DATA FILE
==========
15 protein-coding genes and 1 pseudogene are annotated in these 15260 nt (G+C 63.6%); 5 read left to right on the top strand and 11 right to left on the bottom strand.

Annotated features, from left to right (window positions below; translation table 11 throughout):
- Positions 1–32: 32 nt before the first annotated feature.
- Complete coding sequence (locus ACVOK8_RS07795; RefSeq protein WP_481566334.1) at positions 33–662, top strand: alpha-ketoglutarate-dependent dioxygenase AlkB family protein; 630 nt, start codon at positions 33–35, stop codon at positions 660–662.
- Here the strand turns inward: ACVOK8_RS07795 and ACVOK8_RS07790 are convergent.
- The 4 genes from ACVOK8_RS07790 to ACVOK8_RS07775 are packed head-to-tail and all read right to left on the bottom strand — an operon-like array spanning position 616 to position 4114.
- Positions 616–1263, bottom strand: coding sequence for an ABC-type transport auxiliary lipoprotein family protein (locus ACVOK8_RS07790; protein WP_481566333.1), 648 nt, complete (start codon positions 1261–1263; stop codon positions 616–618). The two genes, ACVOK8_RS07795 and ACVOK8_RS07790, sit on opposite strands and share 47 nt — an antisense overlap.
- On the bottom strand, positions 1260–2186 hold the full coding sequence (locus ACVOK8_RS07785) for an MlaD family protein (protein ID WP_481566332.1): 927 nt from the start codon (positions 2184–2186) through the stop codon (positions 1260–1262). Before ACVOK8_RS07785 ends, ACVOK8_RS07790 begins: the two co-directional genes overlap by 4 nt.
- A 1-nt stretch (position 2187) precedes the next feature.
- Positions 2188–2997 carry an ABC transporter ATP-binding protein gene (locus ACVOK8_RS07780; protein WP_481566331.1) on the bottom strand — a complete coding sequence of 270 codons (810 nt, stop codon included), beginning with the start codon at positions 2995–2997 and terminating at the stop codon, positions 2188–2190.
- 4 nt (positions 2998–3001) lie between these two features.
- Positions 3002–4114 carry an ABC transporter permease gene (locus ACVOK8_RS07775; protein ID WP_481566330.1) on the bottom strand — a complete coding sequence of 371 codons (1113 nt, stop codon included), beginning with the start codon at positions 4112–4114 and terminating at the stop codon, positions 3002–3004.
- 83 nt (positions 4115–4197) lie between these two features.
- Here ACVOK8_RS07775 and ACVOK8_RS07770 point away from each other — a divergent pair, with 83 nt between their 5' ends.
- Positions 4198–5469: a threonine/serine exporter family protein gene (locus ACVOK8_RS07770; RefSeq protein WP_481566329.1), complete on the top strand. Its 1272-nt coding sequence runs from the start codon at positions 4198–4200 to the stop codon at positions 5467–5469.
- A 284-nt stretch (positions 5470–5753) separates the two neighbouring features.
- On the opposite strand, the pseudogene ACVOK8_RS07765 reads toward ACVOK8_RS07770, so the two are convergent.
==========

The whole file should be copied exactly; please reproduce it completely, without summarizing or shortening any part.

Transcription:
15 protein-coding genes and 1 pseudogene are annotated in these 15260 nt (G+C 63.6%); 5 read left to right on the top strand and 11 right to left on the bottom strand.

Annotated features, from left to right (window positions below; translation table 11 throughout):
- Positions 1–32: 32 nt before the first annotated feature.
- Complete coding sequence (locus ACVOK8_RS07795; RefSeq protein WP_481566334.1) at positions 33–662, top strand: alpha-ketoglutarate-dependent dioxygenase AlkB family protein; 630 nt, start codon at positions 33–35, stop codon at positions 660–662.
- Here the strand turns inward: ACVOK8_RS07795 and ACVOK8_RS07790 are convergent.
- The 4 genes from ACVOK8_RS07790 to ACVOK8_RS07775 are packed head-to-tail and all read right to left on the bottom strand — an operon-like array spanning position 616 to position 4114.
- Positions 616–1263, bottom strand: coding sequence for an ABC-type transport auxiliary lipoprotein family protein (locus ACVOK8_RS07790; protein WP_481566333.1), 648 nt, complete (start codon positions 1261–1263; stop codon positions 616–618). The two genes, ACVOK8_RS07795 and ACVOK8_RS07790, sit on opposite strands and share 47 nt — an antisense overlap.
- On the bottom strand, positions 1260–2186 hold the full coding sequence (locus ACVOK8_RS07785) for an MlaD family protein (protein ID WP_481566332.1): 927 nt from the start codon (positions 2184–2186) through the stop codon (positions 1260–1262). Before ACVOK8_RS07785 ends, ACVOK8_RS07790 begins: the two co-directional genes overlap by 4 nt.
- A 1-nt stretch (position 2187) precedes the next feature.
- Positions 2188–2997 carry an ABC transporter ATP-binding protein gene (locus ACVOK8_RS07780; protein WP_481566331.1) on the bottom strand — a complete coding sequence of 270 codons (810 nt, stop codon included), beginning with the start codon at positions 2995–2997 and terminating at the stop codon, positions 2188–2190.
- 4 nt (positions 2998–3001) lie between these two features.
- Positions 3002–4114 carry an ABC transporter permease gene (locus ACVOK8_RS07775; protein ID WP_481566330.1) on the bottom strand — a complete coding sequence of 371 codons (1113 nt, stop codon included), beginning with the start codon at positions 4112–4114 and terminating at the stop codon, positions 3002–3004.
- 83 nt (positions 4115–4197) lie between these two features.
- Here ACVOK8_RS07775 and ACVOK8_RS07770 point away from each other — a divergent pair, with 83 nt between their 5' ends.
- Positions 4198–5469: a threonine/serine exporter family protein gene (locus ACVOK8_RS07770; RefSeq protein WP_481566329.1), complete on the top strand. Its 1272-nt coding sequence runs from the start codon at positions 4198–4200 to the stop codon at positions 5467–5469.
- A 284-nt stretch (positions 5470–5753) separates the two neighbouring features.
- On the opposite strand, the pseudogene ACVOK8_RS07765 reads toward ACVOK8_RS07770, so the two are convergent.